Zhengzhou and the Shaolin Temple

Posted by on Sep 22, 2014 in Asia, China, Travel | 0 comments

Zhengzhou and the Shaolin Temple

We took a weekend to head to Zhengzhou, the capital of Henan province in China, a 5 hour train ride from Beijing.

Shaolin Temple

Our first stop was UNESCO World Heritage listed Shaolin temple on Mount Song, which is about an hour’s drive from Zhengzhou.  The temple is famous for being the birthplace of Zen Buddhism in China, it is here that the monks developed martial arts, in particular kungfu.

The temple is very popular with Chinese tourists, and it was quite busy on the weekend.  Kung-fu is still practised here today, the monks arrive as young as seven or eight and dedicate their lives to the study of Buddhism and martial arts.  You will see there are several martial art schools in the local area, this is THE place to learn martial arts in China.

The story of the development of martial arts at the Shaolin temple is that the founder of Zen Buddhism (Bodhidharma) arrived from India in the 6th century, and was shocked to see how weak the monks were from their hours of meditation.  He believed that a healthy body leads to a healthy mind, and began teaching them self-defence.

This was also important so that the monks could protect the temple, and the art of combat slowly grew.  The Shaolin temple complex has beautiful open courtyards, and monks wander throughout the temple, some can be seen doing daily chores.  There is a half hour long live kungfu show performed by young kungfu students, the show includes them doing things like breaking bars with their heads.

 

rooftops

 

shaolin 2

 

Shaolin

 

Lantern at temple

 

Shaolin Zen Music Ritual show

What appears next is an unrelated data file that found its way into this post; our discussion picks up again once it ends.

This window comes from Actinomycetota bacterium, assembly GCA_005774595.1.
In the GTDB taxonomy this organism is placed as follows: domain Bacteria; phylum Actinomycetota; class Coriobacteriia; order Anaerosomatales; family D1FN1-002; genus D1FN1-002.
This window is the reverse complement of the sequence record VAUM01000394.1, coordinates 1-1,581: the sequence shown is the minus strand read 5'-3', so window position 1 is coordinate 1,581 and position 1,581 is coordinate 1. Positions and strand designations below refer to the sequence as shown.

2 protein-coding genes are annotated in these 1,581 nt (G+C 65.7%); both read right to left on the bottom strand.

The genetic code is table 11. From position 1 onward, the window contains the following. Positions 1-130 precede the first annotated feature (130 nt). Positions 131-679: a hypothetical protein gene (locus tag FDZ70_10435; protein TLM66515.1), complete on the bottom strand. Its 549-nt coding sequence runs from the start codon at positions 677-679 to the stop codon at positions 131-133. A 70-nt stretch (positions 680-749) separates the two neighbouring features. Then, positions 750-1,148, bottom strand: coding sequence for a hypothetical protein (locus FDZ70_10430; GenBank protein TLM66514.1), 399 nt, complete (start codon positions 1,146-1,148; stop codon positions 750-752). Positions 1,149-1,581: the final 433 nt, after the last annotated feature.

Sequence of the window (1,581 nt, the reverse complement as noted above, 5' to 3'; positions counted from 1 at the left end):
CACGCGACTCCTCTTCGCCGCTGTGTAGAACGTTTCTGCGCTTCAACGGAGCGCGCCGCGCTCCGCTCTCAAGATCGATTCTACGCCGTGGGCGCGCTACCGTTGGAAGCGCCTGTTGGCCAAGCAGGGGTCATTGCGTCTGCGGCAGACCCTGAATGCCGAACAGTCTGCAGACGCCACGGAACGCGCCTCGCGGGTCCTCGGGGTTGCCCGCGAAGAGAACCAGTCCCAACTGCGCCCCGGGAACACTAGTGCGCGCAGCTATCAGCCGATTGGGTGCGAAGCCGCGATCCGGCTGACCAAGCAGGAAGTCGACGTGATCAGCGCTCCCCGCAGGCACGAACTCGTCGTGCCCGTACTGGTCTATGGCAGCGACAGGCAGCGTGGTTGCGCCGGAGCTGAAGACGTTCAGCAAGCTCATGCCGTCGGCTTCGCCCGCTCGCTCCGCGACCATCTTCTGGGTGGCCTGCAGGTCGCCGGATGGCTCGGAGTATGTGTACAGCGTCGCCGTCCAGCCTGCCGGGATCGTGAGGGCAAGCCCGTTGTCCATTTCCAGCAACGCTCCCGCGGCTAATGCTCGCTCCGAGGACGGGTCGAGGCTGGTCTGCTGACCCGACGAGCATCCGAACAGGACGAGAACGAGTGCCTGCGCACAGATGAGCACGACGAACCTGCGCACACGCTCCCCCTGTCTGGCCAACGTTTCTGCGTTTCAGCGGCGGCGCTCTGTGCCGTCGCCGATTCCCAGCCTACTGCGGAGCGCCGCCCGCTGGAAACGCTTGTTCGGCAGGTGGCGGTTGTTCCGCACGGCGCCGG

Every evening during the summer and autumn months at a nearby venue the Shaolin Zen Music Ritual show is performed.  This is a spectacular performance, with monks moving in perfect unison.  As darkness falls, hundreds of monks jump and twist on the stage, which is literally built into the surrounding cliff edges.  The performance is an hour and a half (with no intermission) and ranges from soothing meditative chants to energetic kungfu.

 

monks perform

The Shaolin Zen Music Ritual show

 

Kangbaiwan Manor (the millionaire’s mansion)

The Kang family were extremely wealthy and the biggest landowners in feudal times.  Stroll through the preserved complex and see how they lived, wander the courtyards, and look into rooms like the servant quarters and grand hall.

 

Wayne exploring the

Wayne exploring the Kangbaiwan

 

Henan museum 

Back in Zhengzhou we stopped in at the Henan museum before heading back to Beijing.  The museum offers a comprehensive collection of Chinese artefacts, which allow you to imagine what life was like the Chinese throughout the ages.  There is a variety of pottery, porcelain, bronze and musical instruments, this place is a must see if you like a bit of history.

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